Adrienne LaFrance is the editor of TheAtlantic.com. She was previously a senior editor and staff writer at The Atlantic.
Geologists have discovered evidence of an ancient 560-foot mega-tsunami.
Rising from the Atlantic ocean, hundreds of miles off the coast of West Africa, there’s a volcano with a 73,000-year-old scar swiped across its face. This is the mark of an ancient catastrophe, etched into the rock when a huge chunk of the volcano’s eastern flank rushed all at once into the sea.
That particular flank collapse displaced enough water to generate a powerful tsunami—one that, new evidence shows, might have been much, much bigger than geologists previously believed. “Our work provides evidence that the well-known collapse at Fogo volcano produced a very large tsunami that impacted the nearby island of Santiago,” said Ricardo Ramalho, an Earth-sciences research fellow at the University of Bristol.
“Very large,” even by tsunami standards, seems like an understatement here.
Ramalho and his colleagues identified giant boulders almost half a mile inland, hundreds of feet above sea level, that they believe were transported by a mega-tsunami. Based on what they found, the scientists believe the tsunami swelled to a height of about 560 feet, tall as the Washington Monument, before inundating the island. “These characteristics make this event one of the largest mega-tsunamis preserved in the geological record,” Ramalho and his colleagues wrote in a paper about their findings.
Flank collapses like the one that decimated what is now Santiago are rare, but not unheard of. Hawaii has its own history of mega-tsunamis, most recently about 100,000 years ago. “One block of rock that slid off Oahu is the size of Manhattan,” wrote Becky Oskin in Live Science.“Underwater images of the seabed surrounding the Hawaiian Islands show that they are surrounded by huge aprons of debris shed from their volcanoes over tens of millions of years,” the writer Bill McGuire wrote in his book, A Guide to the End of the World. “Within this great jumbled mass of volcanic cast-offs, nearly 70 individual giant landslides have been identified.”
In at least one such landslide, a 1,000-foot mega-tsunami slammed into the island of Lanai. A wave that big on Oahu today would almost certainly wipe out Honolulu. But scientists can’t say for sure how—or, critically, when—such a catastrophe would play out. That’s largely because no one in recorded history has seen one of these things. “The lack of direct observations means that little is still known on the mechanics of collapse development,” Ramalho and his colleagues wrote in their paper.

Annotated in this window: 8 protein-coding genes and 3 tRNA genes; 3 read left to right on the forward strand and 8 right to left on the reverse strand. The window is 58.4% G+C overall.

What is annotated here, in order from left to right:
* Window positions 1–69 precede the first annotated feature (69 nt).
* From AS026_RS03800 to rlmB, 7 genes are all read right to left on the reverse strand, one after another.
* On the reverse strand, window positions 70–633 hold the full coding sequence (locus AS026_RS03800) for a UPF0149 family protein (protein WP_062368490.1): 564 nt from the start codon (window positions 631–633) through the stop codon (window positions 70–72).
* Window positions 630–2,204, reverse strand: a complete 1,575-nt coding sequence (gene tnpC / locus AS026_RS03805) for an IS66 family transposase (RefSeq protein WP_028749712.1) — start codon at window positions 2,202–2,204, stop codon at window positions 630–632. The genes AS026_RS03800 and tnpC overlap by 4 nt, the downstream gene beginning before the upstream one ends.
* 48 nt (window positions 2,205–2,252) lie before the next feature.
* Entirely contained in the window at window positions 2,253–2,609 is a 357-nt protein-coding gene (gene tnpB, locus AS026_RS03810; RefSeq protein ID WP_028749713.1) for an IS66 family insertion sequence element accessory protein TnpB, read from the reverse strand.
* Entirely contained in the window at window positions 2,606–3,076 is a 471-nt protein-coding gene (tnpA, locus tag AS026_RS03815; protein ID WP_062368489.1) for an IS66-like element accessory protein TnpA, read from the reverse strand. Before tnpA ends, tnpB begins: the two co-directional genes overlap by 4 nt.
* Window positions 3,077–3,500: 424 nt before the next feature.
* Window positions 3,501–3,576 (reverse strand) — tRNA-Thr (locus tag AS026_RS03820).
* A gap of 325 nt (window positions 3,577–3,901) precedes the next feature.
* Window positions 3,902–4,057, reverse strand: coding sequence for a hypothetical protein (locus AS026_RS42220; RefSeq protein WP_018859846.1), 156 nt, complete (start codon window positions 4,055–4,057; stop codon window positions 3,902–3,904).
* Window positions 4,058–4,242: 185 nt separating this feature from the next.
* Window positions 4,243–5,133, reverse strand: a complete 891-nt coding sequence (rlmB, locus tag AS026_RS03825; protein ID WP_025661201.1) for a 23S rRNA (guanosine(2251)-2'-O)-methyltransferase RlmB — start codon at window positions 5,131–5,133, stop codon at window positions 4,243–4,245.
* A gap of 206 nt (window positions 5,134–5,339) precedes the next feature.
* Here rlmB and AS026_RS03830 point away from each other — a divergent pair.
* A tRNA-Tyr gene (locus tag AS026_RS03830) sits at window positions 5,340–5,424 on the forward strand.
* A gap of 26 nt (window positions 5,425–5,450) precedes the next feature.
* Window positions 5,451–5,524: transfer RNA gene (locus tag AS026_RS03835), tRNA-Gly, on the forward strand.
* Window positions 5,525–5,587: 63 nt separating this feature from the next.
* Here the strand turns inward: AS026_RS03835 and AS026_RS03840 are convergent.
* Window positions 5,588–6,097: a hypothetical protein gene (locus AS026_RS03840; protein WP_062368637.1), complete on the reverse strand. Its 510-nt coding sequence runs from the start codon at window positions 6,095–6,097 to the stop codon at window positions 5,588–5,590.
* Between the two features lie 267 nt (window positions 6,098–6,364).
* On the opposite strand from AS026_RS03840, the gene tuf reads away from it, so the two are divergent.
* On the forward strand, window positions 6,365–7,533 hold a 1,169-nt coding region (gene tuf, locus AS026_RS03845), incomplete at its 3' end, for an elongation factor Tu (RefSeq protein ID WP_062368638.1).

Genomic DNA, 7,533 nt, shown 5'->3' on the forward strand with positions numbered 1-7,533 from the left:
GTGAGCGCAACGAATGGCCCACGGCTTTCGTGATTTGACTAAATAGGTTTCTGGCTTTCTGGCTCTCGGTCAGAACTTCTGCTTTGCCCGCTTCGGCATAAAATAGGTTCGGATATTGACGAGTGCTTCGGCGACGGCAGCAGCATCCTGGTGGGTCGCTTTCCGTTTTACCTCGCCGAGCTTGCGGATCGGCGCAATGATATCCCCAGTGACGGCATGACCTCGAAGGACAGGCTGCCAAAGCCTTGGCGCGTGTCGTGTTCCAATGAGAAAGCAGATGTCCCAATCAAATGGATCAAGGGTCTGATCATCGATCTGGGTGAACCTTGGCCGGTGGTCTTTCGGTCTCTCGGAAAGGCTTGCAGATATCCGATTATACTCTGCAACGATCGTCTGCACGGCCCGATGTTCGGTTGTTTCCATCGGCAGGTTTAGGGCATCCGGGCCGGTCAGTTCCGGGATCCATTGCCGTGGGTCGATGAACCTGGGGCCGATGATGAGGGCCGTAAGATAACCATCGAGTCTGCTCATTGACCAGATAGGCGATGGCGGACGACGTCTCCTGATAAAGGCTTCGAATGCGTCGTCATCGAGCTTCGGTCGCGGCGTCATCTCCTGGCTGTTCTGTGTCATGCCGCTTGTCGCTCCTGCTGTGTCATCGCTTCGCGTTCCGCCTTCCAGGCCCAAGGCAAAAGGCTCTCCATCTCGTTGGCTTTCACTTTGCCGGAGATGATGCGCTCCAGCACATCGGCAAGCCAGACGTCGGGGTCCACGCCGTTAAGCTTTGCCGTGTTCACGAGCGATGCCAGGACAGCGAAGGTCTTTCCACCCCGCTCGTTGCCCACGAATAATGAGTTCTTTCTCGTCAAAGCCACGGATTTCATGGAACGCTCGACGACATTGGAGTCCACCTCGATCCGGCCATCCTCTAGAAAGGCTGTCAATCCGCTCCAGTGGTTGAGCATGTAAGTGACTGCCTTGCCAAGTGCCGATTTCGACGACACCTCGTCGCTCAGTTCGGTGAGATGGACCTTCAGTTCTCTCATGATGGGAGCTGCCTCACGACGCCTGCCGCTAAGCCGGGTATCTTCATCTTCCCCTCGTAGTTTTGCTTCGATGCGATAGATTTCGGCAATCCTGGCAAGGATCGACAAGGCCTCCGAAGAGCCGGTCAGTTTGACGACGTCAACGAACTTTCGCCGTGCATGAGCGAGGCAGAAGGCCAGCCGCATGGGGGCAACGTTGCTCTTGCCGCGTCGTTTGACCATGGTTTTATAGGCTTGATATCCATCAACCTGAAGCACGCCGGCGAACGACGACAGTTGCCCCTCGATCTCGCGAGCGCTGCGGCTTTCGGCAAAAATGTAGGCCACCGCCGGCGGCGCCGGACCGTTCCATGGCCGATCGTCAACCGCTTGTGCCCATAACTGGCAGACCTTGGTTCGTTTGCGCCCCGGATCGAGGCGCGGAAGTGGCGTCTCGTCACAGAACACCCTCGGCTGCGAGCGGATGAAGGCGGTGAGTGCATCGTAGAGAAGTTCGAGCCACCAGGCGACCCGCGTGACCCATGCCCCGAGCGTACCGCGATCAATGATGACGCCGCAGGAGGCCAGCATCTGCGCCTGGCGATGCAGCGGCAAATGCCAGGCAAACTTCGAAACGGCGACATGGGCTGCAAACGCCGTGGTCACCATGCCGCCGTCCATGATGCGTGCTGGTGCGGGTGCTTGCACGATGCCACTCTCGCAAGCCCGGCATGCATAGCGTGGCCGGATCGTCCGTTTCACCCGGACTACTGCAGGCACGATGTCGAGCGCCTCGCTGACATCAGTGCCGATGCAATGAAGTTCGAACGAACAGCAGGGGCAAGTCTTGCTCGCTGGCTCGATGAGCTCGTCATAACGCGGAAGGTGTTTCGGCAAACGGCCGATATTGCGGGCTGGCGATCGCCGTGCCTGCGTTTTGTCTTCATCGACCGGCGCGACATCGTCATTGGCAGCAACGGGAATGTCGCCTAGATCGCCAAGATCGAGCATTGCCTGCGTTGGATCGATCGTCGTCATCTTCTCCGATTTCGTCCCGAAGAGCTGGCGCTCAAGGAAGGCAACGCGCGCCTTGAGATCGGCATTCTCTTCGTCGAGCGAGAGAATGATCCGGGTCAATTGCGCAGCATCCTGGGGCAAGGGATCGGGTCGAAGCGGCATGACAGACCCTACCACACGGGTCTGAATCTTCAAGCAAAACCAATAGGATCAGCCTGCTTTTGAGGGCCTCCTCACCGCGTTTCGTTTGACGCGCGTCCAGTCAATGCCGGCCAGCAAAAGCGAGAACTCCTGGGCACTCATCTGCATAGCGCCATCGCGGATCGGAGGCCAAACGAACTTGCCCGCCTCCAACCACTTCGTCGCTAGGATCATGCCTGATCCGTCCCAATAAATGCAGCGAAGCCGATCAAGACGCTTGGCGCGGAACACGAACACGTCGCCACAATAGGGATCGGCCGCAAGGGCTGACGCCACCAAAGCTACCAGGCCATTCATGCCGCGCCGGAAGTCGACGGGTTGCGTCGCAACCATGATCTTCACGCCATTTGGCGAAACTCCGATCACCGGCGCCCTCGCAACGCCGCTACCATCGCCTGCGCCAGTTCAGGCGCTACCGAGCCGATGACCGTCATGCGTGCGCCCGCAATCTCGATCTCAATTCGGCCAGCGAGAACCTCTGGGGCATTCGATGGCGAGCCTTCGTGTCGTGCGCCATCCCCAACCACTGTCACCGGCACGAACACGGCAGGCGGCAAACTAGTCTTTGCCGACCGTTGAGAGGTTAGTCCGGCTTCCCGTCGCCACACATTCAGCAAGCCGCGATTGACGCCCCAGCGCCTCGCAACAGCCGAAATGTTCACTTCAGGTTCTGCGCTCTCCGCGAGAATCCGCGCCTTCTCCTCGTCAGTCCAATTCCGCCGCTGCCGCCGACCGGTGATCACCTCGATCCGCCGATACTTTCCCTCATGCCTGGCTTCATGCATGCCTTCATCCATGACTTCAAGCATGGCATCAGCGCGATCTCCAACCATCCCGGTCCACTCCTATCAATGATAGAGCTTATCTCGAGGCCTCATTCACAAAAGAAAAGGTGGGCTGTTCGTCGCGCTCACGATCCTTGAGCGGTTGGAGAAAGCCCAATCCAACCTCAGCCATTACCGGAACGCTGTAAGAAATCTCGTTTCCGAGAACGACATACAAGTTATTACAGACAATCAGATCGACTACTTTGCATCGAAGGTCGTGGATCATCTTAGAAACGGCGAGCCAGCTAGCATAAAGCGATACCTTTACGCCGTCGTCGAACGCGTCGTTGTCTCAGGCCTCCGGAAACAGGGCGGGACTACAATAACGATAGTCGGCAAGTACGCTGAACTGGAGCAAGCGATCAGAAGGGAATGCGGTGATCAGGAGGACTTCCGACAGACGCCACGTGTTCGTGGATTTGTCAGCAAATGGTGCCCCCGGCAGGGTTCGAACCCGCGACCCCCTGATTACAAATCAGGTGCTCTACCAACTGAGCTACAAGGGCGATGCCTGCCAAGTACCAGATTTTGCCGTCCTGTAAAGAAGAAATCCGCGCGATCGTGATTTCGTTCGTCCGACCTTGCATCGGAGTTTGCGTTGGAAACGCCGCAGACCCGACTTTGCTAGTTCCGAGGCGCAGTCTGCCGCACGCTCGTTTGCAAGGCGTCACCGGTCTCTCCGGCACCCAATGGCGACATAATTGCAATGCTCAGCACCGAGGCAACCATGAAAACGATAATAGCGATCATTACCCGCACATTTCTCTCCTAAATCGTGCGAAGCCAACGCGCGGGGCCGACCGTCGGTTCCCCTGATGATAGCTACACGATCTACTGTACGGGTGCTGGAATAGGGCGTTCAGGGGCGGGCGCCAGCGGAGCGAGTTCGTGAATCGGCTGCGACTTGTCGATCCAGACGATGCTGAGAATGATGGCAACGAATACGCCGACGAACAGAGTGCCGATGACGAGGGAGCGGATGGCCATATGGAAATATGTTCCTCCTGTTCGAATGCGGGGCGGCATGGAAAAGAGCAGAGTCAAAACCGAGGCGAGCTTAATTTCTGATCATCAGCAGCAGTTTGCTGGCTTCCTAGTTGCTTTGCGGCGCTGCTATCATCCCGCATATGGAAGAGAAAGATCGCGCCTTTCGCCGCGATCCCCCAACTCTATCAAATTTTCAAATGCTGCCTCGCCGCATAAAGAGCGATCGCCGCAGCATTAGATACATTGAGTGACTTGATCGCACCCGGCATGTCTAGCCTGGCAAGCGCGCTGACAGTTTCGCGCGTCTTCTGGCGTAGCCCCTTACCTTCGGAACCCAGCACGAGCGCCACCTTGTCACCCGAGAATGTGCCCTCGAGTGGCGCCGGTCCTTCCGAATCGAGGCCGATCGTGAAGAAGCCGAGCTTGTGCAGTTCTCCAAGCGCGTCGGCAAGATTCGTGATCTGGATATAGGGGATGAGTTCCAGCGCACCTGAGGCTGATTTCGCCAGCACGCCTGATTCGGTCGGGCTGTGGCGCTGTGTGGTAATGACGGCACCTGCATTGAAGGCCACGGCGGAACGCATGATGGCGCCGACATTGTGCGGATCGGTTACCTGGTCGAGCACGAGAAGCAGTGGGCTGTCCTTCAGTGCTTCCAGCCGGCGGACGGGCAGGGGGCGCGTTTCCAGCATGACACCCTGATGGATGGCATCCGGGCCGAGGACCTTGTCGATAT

Most tsunamis are generated from tectonic activity. For instance, huge earthquakes triggered the two most destructive tsunamis in recent history: the 2011 Japan tsunami and the 2004 Indian Ocean tsunami. In both cases, record wave height topped out between around 100 feet and 130 feet.
Now imagine a tsunami five or even 10 times that size.
Most scientists agree that a catastrophic flank collapse will generate an unimaginably massive tsunami again someday, but they’re cautious about guessing when it might happen. A popular ballpark estimate: maybe sometime within the next 100,000 years. Whatever the case, a volcanic-flank collapse in Hawaii would generate a series of giant tsunamis that would likely destroy cities in several countries, including in the United States, Canada, Japan, and China, McGuire says. “In deep water, tsunamis travel with velocities comparable to a jumbo jet,” he wrote, “so barely 12 hours will elapse before the towering waves crash with the force of countless atomic bombs onto the coastlines of North America and eastern Asia.”
The hazard of these “very low-frequency, very high-impact” geologic events should not be underestimated, Ramalho told me, but the potential for such catastrophes shouldn’t cause panic either. “We better improve our resilience to their impacts,” he said. “We should improve our monitoring capabilities of possible volcanic sources, we should do more research on the subject, and we should—rationally and cooly—think of what can be done to mitigate the possible impacts of such an event.”
This post originally appeared on The Atlantic.